“In addition, transmission of ancestral techniques has been limited by secrecy and the proliferation of different schools (pai). This is a shame, because of all these reasons; they have broken the guoshu body. To be able to disseminate guoshu in society, guoshu should be studied using scientific methods, open to the public in general, researching different systems and organizing them in a systematic way..” (Acevedo & Cheung, 2014)
Early Latin American Perspectives of the Chinese Nation
The notion of sick men of East Asia was also felt in Spanish speaking countries to the point of preventing the ingress of Chinese immigrants to those countries and perhaps one of the reasons for the late arrival of Chinese martial arts to Latin America. One of the earlier written materials published in Spain appeared in 1899 under the name Alrededor del Mundo (Around the World); in it an article dealing with Asian martial arts titled “El Nuevo Arte de Defenderse” (The New Art of Self Defense) presented a “new” fighting system created by Mr. Barton Wright acknowledging the influence of Japanese methods and referring to them in the following terms: “It is well known that Japan has the world’s most notable fighters and their feats are wonderful“ (Garcia, Gutierrez, Acevedo, & Cheung, 2010).
In 1907 Ju Jutsu made its first appearance in Spain through several articles published in Alrededor del Mundo, Nuevo Mundo (New World), Por Esos Mundos (Through Those Worlds) and Gran Vida (Great Life); all of which marveled about the Japanese fighting systems (Garcia, Gutierrez, Acevedo, & Cheung, 2010). Chinese martial arts on the other hand had very little coverage in such venues, the few narratives were not as enthusiastic as was the case with the Japanese. Alrededor de Mundo describes Chinese martial arts as “The Chinese fighters are almost as famous as the Japanese, the former have some tricks and strikes they use to KO or kill an opponent“. In Por Esos Mundos tells “The Japanese fighters have more skill and art than the Chinese in the same exercises“ (Garcia, Gutierrez, Acevedo, & Cheung, 2010).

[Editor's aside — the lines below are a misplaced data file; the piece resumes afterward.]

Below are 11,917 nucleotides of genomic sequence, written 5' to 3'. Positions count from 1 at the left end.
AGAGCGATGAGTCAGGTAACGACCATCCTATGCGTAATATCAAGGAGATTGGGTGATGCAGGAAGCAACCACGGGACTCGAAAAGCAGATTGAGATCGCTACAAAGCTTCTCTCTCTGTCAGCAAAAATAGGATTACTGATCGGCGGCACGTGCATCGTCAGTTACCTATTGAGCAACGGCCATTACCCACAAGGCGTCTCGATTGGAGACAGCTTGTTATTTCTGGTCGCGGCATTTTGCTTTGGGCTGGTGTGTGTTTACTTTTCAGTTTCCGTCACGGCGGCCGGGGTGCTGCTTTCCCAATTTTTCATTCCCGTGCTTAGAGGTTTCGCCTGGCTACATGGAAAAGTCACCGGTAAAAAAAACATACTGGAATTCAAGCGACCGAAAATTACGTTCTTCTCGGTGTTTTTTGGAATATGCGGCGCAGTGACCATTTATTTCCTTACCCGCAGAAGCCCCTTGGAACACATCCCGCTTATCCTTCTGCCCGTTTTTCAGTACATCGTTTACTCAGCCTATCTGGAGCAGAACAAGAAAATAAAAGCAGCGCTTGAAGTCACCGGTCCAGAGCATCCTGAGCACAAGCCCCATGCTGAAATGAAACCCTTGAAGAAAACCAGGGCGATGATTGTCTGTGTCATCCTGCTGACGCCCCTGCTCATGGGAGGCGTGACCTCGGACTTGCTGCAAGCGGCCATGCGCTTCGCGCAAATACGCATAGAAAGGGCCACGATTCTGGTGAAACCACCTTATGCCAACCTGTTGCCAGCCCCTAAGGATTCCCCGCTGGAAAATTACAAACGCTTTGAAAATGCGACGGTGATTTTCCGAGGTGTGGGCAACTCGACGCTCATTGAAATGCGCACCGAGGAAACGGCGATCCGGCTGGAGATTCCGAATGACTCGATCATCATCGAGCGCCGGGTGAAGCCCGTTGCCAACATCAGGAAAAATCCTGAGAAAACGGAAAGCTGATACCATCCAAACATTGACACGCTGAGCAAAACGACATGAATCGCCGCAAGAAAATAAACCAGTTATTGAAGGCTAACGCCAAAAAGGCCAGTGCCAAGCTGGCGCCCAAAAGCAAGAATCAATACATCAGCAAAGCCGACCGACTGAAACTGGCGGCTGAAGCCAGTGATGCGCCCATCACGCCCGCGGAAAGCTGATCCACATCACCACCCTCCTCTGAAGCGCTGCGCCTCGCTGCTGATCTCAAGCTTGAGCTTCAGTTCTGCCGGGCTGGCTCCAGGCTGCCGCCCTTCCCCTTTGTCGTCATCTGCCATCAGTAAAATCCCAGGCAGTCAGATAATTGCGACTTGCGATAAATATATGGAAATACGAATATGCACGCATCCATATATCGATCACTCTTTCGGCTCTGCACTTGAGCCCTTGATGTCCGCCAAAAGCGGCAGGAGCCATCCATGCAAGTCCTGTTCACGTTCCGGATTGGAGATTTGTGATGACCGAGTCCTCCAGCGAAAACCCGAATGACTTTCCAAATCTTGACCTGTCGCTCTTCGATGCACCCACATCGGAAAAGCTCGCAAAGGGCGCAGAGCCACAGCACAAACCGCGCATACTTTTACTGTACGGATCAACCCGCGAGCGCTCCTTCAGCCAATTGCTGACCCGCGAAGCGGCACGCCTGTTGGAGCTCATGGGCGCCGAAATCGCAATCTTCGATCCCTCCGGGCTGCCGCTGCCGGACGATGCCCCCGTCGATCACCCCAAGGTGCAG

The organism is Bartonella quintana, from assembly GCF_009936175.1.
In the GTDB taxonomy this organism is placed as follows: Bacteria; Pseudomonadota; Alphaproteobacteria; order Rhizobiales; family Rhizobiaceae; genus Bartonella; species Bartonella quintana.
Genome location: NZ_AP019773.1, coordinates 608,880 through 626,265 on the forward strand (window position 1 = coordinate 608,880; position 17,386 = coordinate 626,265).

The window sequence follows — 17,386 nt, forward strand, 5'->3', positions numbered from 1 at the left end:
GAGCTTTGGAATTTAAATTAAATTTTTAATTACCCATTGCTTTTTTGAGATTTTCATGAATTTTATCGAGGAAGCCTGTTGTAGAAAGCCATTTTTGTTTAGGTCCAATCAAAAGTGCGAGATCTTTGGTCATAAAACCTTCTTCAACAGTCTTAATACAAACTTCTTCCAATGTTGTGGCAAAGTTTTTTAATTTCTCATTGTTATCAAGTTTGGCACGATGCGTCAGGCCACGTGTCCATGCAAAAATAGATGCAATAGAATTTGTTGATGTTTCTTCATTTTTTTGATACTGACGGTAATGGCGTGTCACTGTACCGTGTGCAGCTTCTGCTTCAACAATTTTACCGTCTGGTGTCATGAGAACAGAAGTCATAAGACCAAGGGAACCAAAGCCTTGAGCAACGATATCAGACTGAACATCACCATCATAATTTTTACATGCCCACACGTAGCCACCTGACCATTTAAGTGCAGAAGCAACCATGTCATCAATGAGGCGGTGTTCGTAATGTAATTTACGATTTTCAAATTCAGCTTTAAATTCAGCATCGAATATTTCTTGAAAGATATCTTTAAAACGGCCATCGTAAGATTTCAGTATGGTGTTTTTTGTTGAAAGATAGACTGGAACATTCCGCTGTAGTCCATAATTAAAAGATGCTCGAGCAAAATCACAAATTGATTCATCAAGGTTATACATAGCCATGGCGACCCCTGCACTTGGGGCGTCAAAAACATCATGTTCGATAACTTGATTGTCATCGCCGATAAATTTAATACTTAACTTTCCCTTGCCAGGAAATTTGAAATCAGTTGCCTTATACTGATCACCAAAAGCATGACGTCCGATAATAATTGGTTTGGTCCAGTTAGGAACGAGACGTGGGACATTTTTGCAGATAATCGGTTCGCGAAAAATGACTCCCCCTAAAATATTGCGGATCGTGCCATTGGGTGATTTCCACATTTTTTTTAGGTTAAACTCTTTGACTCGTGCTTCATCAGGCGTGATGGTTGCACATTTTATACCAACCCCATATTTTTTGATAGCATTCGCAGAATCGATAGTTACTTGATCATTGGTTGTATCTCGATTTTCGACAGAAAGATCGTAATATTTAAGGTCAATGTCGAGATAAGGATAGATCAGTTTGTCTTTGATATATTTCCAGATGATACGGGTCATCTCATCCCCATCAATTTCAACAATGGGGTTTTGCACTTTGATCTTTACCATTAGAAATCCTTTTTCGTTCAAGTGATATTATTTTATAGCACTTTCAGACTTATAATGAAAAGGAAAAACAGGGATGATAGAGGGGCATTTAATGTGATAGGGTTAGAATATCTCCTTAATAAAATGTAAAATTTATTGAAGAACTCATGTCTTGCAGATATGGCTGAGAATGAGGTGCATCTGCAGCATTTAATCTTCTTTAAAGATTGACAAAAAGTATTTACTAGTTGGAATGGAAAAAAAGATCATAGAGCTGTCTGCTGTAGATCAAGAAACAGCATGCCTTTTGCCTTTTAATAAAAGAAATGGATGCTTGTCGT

Even people not interested in martial arts as western observer José Lapoulide wrote his perception on the Boxer Rebellion in 1900 and the inability of the Chinese government to defend its territory in the following terms:
Por Esos Mundos, 1900 (Garcia, Gutierrez, Acevedo, & Cheung, 2010)
“If one must fight, let civilization defeat barbarism (…) if they [the Chinese] could have the qualities of any of the western countries, it would be enough to stop such enterprise. Moreover, one would have to think what the Chinese could do to us in such case… However, right at this moment, we are seeing that to keep the colossus at bay it is not require an effort proportional to its size but to its strength. The latter is scarce… A couple hundred marines and European soldiers are enough to hold off millions of rebels… many things would have had to change in previous wars, even the [First] Sino Japanese War, for this have not been the case” (Garcia, Gutierrez, Acevedo, & Cheung, 2010)